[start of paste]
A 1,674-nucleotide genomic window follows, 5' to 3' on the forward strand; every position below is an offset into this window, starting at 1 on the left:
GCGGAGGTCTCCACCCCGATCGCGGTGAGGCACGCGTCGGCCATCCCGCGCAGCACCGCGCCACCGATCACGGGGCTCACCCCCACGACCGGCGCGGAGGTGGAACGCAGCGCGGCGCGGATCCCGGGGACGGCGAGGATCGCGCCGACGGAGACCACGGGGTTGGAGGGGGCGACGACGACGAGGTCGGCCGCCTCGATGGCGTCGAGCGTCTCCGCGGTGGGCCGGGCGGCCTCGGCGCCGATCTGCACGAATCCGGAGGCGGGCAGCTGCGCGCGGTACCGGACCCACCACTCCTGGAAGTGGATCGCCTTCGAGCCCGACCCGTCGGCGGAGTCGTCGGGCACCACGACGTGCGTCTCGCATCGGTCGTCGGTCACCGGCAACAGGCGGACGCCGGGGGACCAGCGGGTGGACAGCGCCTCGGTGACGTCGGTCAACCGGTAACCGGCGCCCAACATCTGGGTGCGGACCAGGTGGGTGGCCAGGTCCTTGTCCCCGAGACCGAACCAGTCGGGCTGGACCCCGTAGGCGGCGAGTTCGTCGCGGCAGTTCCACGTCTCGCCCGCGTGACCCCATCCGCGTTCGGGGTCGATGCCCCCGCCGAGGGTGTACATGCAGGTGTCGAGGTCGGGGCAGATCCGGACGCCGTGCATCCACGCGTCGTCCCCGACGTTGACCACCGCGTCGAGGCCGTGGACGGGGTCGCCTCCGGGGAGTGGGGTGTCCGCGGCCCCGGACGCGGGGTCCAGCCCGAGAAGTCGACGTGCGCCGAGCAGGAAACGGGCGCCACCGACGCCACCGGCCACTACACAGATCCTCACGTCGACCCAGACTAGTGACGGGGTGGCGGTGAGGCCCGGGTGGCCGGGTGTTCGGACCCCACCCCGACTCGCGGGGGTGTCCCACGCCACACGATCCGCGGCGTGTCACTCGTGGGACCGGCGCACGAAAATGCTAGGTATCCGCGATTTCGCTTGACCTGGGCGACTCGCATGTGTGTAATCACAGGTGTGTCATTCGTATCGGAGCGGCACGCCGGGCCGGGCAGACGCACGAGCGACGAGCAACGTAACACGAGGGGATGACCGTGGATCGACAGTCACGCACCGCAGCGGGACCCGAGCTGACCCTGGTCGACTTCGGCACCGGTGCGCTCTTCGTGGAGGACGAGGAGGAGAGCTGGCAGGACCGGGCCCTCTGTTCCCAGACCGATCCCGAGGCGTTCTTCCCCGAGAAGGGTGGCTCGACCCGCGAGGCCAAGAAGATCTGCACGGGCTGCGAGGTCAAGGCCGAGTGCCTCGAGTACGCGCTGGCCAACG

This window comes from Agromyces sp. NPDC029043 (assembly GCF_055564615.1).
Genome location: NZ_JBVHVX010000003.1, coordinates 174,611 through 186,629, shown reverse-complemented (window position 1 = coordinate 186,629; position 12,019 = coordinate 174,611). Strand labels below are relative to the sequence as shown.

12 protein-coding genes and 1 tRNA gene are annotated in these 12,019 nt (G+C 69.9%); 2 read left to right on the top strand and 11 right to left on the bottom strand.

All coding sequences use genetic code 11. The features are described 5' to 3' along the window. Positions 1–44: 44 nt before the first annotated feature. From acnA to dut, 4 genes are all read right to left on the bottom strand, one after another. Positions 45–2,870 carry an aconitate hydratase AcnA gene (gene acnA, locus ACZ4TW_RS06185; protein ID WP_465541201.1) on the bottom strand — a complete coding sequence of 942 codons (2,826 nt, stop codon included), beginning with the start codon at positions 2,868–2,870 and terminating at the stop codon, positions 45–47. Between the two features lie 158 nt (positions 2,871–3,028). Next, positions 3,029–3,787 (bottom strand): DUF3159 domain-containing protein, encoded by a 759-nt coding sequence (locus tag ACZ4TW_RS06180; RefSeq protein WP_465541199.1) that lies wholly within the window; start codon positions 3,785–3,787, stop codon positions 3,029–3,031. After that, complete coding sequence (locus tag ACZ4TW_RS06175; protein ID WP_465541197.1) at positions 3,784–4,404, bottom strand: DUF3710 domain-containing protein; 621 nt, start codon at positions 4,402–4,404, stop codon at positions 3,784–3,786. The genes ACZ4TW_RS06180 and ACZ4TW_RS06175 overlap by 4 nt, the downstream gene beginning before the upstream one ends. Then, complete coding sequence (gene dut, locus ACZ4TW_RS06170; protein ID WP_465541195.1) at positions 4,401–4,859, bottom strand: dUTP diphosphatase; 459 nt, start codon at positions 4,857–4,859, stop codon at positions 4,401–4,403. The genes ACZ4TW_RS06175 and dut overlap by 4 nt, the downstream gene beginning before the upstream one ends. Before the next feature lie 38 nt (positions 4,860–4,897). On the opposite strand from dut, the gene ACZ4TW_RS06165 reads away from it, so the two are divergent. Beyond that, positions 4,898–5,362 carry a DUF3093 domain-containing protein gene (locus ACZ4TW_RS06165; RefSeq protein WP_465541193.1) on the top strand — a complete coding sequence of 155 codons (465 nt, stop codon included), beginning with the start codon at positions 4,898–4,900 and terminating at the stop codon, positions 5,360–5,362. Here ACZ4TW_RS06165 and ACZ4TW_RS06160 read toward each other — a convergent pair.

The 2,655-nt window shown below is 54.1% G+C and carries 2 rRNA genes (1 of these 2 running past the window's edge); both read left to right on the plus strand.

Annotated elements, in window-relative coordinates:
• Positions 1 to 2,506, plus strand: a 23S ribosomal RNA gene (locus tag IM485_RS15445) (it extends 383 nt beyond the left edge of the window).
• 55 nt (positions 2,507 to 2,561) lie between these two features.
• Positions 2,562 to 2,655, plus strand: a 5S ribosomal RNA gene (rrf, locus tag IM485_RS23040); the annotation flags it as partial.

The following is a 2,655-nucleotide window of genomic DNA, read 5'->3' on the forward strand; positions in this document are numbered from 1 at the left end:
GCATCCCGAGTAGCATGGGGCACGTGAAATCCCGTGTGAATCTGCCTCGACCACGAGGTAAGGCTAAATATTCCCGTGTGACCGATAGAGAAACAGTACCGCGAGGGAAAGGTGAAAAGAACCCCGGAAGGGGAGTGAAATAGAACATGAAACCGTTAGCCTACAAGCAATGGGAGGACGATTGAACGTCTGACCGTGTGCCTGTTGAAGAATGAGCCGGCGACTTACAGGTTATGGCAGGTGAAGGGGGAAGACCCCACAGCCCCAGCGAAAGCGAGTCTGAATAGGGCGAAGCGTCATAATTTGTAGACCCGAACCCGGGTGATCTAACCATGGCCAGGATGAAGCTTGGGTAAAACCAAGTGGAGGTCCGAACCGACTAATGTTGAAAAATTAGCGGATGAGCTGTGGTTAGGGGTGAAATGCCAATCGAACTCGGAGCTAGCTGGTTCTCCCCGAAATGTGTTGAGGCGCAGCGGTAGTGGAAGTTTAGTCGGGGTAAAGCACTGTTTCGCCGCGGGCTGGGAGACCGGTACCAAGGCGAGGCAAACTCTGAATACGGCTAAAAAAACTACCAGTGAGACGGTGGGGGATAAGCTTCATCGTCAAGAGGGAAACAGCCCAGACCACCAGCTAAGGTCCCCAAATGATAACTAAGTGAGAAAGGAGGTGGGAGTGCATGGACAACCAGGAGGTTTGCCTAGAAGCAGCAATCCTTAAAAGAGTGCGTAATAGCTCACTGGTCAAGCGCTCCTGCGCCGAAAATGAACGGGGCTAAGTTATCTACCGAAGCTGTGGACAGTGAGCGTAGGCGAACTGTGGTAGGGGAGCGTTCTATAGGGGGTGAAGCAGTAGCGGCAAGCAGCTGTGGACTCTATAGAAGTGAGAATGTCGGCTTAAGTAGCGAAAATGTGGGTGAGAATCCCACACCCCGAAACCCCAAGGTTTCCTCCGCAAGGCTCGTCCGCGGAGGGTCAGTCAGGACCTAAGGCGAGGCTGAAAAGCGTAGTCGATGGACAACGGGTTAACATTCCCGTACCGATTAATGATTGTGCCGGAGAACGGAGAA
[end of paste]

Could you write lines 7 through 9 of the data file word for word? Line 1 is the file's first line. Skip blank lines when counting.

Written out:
The 2,655-nt window shown below is 54.1% G+C and carries 2 rRNA genes (1 of these 2 running past the window's edge); both read left to right on the plus strand.

Annotated elements, in window-relative coordinates:
• Positions 1 to 2,506, plus strand: a 23S ribosomal RNA gene (locus tag IM485_RS15445) (it extends 383 nt beyond the left edge of the window).